Pubdate: Fri, 23 May 2008
Source: Christian Science Monitor (US)
Copyright: 2008 The Christian Science Publishing Society
Author: Mark L. Schneider
Note: Mark L. Schneider is senior vice president and special adviser 
on Latin America at the International Crisis Group, an international 
conflict prevention organization.
Bookmark: (Cocaine)


Drug Use Is Up, And Colombian Farmers Are Unfairly Targeted. Let's 
Overhaul Counternarcotics.

Washington - Every year, White House officials describe the US 
counterdrug policies in the same glowing terms used to describe the 
Emperor's new clothes: We're snuffing out coca crops and cracking 
down on those who grow them. But they leave out two important facts: 
More cocaine is coming out of South America than ever before and more 
young Americans are using than when the Bush administration took office.

Officials tell us they've made progress in eradicating tens of 
thousands of acres of coca by spraying chemical weed-killer from 
airplanes protected by heavily armed helicopter gunships.

They tell success stories about hundreds of tons of coca paste and 
cocaine they've seized on Colombian roads and on the high seas. They 
speak proudly of the coffee, beans, and vegetables harvested under 
Colombian and US alternative development projects.

But there are key facts missing in their description of the Emperor's 
counterdrug-policy wardrobe. When Plan Colombia (the multibillion 
dollar US assistance program targeted at curbing drug smuggling and 
supporting Colombia against armed guerrillas) started, coca was 
cultivated in 12 of Colombia's 34 provinces. Today it is grown in 23 
of those provinces.

In 2006, after five years of Plan Colombia, four years of the 
regional Andean Counterdrug Initiative, and after spending $5.5 
billion, some 1,000 metric tons of cocaine were produced between 
Colombia, Peru, and Bolivia, according to the Drug Enforcement 
Administration. That's about the same amount that was produced in 
2002 when President Alvaro Uribe took office.

The head of the White House Office of Narcotics and Drug Control 
Program, John Walters, admitted at a press conference in Haiti 
recently that last year that cocaine production had risen to 1,400 
metric tons in 2007 - a whopping 40 percent hike. Not surprisingly,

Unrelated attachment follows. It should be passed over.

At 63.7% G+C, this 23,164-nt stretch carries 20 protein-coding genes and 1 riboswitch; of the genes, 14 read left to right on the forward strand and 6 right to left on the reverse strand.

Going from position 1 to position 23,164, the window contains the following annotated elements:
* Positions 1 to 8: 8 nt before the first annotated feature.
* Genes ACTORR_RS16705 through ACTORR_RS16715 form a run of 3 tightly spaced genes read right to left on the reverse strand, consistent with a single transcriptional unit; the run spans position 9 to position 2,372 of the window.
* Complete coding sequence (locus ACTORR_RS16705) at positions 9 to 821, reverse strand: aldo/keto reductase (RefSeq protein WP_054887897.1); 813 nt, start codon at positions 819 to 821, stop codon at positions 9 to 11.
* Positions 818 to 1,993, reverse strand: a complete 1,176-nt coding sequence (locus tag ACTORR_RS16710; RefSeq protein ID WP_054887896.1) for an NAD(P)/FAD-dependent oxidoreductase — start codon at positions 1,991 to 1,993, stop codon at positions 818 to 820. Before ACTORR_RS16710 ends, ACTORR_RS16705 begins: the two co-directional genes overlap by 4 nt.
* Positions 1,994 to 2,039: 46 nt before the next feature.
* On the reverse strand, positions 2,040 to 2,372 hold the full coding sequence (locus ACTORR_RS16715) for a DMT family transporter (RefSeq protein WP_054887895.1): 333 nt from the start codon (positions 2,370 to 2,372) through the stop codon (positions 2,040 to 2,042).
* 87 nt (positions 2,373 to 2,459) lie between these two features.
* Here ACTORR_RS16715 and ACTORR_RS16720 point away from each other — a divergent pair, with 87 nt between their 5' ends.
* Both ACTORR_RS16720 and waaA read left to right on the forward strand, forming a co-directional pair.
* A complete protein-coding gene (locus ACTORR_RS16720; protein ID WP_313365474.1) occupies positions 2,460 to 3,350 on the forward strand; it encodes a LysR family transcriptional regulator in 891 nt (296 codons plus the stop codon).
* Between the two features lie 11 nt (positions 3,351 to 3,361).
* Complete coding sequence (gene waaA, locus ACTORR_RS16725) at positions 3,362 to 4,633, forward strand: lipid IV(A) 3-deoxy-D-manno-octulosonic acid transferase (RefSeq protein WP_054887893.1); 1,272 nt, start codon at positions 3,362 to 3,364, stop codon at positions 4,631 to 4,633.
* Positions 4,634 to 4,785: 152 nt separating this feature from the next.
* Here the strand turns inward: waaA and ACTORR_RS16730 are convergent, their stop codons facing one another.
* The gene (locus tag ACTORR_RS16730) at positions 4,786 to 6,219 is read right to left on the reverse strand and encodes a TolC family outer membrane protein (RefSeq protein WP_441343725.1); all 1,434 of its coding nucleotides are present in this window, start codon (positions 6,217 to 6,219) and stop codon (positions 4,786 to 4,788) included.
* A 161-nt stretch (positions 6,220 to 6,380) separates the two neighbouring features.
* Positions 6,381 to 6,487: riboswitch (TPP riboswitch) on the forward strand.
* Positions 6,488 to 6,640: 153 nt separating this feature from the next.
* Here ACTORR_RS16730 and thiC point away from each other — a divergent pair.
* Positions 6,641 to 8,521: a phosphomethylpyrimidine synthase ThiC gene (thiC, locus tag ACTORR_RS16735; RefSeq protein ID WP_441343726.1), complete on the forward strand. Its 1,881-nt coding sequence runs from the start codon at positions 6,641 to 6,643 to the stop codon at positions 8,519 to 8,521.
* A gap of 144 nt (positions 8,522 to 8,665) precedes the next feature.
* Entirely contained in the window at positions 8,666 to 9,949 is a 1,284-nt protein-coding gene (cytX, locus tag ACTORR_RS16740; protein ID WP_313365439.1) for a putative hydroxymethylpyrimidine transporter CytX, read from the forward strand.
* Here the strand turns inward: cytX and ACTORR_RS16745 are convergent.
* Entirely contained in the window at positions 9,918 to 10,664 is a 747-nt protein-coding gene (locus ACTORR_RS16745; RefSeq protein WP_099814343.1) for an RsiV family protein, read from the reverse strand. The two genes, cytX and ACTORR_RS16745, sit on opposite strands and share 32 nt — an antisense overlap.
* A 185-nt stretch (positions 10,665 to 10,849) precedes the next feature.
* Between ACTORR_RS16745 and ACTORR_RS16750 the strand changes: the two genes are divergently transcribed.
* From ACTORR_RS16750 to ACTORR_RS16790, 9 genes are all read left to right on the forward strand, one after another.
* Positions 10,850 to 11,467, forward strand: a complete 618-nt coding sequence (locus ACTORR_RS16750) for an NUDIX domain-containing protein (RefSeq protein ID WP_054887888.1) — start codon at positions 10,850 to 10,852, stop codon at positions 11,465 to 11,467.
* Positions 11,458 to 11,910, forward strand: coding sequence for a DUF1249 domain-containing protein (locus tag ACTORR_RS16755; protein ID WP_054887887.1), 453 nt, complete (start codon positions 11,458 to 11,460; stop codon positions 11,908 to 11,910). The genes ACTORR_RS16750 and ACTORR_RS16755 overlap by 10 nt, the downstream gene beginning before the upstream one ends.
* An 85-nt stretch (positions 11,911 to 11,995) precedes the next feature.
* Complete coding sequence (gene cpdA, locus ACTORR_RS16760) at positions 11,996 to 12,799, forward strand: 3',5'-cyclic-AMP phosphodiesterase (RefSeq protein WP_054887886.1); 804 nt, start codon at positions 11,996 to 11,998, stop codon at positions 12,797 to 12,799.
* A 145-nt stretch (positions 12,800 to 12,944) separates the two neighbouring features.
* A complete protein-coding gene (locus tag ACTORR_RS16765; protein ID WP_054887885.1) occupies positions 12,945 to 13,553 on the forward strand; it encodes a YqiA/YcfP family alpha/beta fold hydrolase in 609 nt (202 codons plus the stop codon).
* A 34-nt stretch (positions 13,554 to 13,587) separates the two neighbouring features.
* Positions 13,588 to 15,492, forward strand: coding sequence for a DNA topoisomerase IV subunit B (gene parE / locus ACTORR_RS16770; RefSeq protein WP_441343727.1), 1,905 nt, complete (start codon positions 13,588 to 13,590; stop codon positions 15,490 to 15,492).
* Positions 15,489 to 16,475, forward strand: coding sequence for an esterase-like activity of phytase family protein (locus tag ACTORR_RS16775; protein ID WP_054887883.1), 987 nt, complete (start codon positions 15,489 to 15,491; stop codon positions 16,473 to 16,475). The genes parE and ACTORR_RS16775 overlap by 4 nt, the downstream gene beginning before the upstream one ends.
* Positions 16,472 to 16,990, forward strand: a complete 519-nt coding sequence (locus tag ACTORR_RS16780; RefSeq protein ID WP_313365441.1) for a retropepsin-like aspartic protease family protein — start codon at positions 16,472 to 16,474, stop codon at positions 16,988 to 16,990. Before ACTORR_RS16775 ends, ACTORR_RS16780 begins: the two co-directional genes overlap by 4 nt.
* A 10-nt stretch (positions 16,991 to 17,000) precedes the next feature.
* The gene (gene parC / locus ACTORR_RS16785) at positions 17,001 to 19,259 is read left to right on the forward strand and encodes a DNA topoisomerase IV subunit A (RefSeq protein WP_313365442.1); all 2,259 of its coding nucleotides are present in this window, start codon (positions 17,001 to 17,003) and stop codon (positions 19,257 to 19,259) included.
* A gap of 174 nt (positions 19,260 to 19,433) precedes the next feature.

his staff is scrambling to rephrase that.

Washington is focusing on the most easily replaceable link of the 
cocaine production chain - the impoverished campesino - through 
aerial spraying and forced eradication. These poor farmers feel 
unfairly singled out, since too many at the top of the chain - drug 
traffickers and illegal armed combatants - survive or are quickly 
replaced by equally brutal traffickers. This administration's policy 
of targeting the poorest is wrong.

Law enforcement and interdiction are essential to control drug 
trafficking, but not sufficient. A massive increase in rural 
development would provide a far better chance of reducing the drug 
supply flowing from the Andean ridge countries than eradication alone.

Colombia is faced with a continuing insurgency, which finances itself 
from drug revenues, and the Peruvian and Bolivian coca growers are 
among the continent's most impoverished indigenous communities. 
That's why it's so important for Washington to support a massive 
increase in rural infrastructure investment, rural governance, and 
public service extension into those communities now.

Congress made a good start last year by voting to shift Plan Colombia 
funding away from military to economic development and rule of law.

Unfortunately, the administration opposed it. Now Congress needs to 
go one step further and push this administration, and the next one, 
to rethink a counterdrug policy that has not achieved its goals. 
Fundamental changes are needed in both supply and demand policies if 
there is going to be a decline in cocaine trafficking into the US.

In 2002, just under 9 percent of the US population from 12 to 25 
years of age admitted to using cocaine the previous year. In 2006, 
the same percentage said they snorted cocaine. Since the population 
has grown, simple math shows that in absolute terms many more used cocaine.

A one-size-fits-all demand reduction policy essentially aims to put 
everyone who touches cocaine in jail - whether they are one-time or 
weekend users, addicts or traffickers.

Certainly for traffickers, the only option is more effective law 
enforcement that works closely with other nations to go after their 
money, their assets, and their structures.

For cocaine users, it is time to build on the best models of dealing 
with addicts through a public health lens, with hospitals, clinics, 
and treatment replacing jails. And a massive public service effort 
should be launched to target recreational users that equates cocaine 
use with drunken driving - unacceptable destructive behavior. Their 
weekend fun kills young people in Colombia and Los Angeles and Miami. 
It has to stop.

Producers and consumers in the Andes, the US, Europe, and the 
Southern Cone must come together and admit that the Emperor's 
counterdrug wardrobe is threadbare. It needs new fabric and a new 
design - a top to bottom overhaul of counternarcotics thinking.
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MAP posted-by: Jay Bergstrom